AHN Media has agreed to pay an undisclosed amount to the Associated Press to settle a lawsuit in which the AP accused AHN of rewriting AP stories and putting AHN's name on them, the companies announced on Monday.
In the settlement, AHN admitted to improperly using AP content in many instances, according to a joint news release published on the AP Web site.
AHN, which stands for All Headline News, also acknowledges that "the tort of 'hot news misappropriation' has been upheld by other courts and was ruled applicable in this case by U.S. District Court Judge P. Kevin Castel," the companies said.
AHN could not be reached late on Monday and the AP declined to comment further. The case was dismissed June 15, according to Paid Content.
In an effort to protect its intellectual property rights as the journalism industry transitions from the traditional paper-based model to the digital realm where copying and redistributing content is as easy as cut and paste, AP has sent take-down notices to blog sites and sued VeriSign's Moreover news aggregation service. That case was settled.
In the AHN lawsuit, the AP had cited the principle of "hot news," in which the Supreme Court ruled in 1918 that there is a quasi-property right in breaking news and found AP competitor International News Service guilty of unfair competition. The judge in the AHN case earlier in the year had said there could be a valid hot news claim in the case.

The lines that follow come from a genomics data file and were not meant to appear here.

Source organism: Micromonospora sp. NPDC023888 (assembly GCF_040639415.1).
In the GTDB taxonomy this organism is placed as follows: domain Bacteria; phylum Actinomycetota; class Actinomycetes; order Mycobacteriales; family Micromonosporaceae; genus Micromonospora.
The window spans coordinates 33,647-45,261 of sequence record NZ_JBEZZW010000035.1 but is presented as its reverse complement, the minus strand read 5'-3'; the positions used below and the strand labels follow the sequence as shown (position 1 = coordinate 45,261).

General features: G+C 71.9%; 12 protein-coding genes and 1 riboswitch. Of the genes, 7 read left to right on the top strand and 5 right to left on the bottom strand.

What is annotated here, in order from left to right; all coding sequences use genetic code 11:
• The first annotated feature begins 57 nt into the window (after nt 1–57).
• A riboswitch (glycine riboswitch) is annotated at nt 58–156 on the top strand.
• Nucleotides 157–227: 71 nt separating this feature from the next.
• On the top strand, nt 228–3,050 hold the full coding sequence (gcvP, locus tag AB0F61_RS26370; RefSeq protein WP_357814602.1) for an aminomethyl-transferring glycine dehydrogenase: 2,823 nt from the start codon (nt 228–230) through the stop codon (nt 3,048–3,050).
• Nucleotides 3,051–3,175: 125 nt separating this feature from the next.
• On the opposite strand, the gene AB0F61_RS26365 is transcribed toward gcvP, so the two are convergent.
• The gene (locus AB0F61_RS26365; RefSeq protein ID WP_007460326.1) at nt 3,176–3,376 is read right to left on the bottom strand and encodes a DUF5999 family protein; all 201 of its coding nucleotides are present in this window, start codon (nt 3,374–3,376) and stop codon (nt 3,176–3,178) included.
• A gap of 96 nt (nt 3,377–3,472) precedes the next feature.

The fact that AHN agreed to acknowledge the hot news principle won't necessarily affect other cases, said Fred von Lohmann, a senior staff attorney at the Electronic Frontier Foundation who specializes in intellectual property.
The case "does send a message that the AP is serious about this hot news theory," he said. "Most intellectual property experts view hot news as a very narrow doctrine and the AP is going to have a very hard time protecting all its assets with hot news."
The proliferation of blog sites will make it particularly difficult, von Lohmann said. "The AP needs to be careful lest they end up in the same shoes as the recording industry with tens of millions of targets with no effective way to enforce" the doctrine, he said.